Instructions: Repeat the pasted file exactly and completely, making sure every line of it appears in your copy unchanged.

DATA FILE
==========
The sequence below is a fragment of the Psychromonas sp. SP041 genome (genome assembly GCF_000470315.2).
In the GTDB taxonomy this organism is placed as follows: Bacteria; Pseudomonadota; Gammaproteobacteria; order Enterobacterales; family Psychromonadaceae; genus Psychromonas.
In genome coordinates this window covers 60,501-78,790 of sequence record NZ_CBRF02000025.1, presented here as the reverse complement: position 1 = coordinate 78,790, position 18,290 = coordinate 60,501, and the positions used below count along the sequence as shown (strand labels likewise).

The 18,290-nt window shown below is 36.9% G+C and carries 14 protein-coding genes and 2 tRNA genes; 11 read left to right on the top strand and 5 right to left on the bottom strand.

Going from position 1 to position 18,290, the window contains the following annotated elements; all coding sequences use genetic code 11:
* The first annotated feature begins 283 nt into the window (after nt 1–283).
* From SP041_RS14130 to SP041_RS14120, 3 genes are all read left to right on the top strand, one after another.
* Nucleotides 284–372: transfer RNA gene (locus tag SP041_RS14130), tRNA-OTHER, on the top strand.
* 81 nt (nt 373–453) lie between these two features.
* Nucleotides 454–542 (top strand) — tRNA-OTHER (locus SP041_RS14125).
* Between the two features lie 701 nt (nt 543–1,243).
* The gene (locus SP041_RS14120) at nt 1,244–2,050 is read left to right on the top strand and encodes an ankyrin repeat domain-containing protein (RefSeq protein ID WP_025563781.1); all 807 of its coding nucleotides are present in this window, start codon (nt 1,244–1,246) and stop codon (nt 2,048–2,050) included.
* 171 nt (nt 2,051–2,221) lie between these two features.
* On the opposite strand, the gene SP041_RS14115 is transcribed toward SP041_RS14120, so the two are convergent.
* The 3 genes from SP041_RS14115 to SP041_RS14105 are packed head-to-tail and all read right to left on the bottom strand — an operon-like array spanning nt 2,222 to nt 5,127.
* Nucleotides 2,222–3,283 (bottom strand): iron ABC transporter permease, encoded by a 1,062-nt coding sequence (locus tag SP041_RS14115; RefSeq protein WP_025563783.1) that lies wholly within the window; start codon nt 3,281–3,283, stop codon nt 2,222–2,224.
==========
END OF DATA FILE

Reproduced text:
The sequence below is a fragment of the Psychromonas sp. SP041 genome (genome assembly GCF_000470315.2).
In the GTDB taxonomy this organism is placed as follows: Bacteria; Pseudomonadota; Gammaproteobacteria; order Enterobacterales; family Psychromonadaceae; genus Psychromonas.
In genome coordinates this window covers 60,501-78,790 of sequence record NZ_CBRF02000025.1, presented here as the reverse complement: position 1 = coordinate 78,790, position 18,290 = coordinate 60,501, and the positions used below count along the sequence as shown (strand labels likewise).

The 18,290-nt window shown below is 36.9% G+C and carries 14 protein-coding genes and 2 tRNA genes; 11 read left to right on the top strand and 5 right to left on the bottom strand.

Going from position 1 to position 18,290, the window contains the following annotated elements; all coding sequences use genetic code 11:
* The first annotated feature begins 283 nt into the window (after nt 1–283).
* From SP041_RS14130 to SP041_RS14120, 3 genes are all read left to right on the top strand, one after another.
* Nucleotides 284–372: transfer RNA gene (locus tag SP041_RS14130), tRNA-OTHER, on the top strand.
* 81 nt (nt 373–453) lie between these two features.
* Nucleotides 454–542 (top strand) — tRNA-OTHER (locus SP041_RS14125).
* Between the two features lie 701 nt (nt 543–1,243).
* The gene (locus SP041_RS14120) at nt 1,244–2,050 is read left to right on the top strand and encodes an ankyrin repeat domain-containing protein (RefSeq protein ID WP_025563781.1); all 807 of its coding nucleotides are present in this window, start codon (nt 1,244–1,246) and stop codon (nt 2,048–2,050) included.
* 171 nt (nt 2,051–2,221) lie between these two features.
* On the opposite strand, the gene SP041_RS14115 is transcribed toward SP041_RS14120, so the two are convergent.
* The 3 genes from SP041_RS14115 to SP041_RS14105 are packed head-to-tail and all read right to left on the bottom strand — an operon-like array spanning nt 2,222 to nt 5,127.
* Nucleotides 2,222–3,283 (bottom strand): iron ABC transporter permease, encoded by a 1,062-nt coding sequence (locus tag SP041_RS14115; RefSeq protein WP_025563783.1) that lies wholly within the window; start codon nt 3,281–3,283, stop codon nt 2,222–2,224.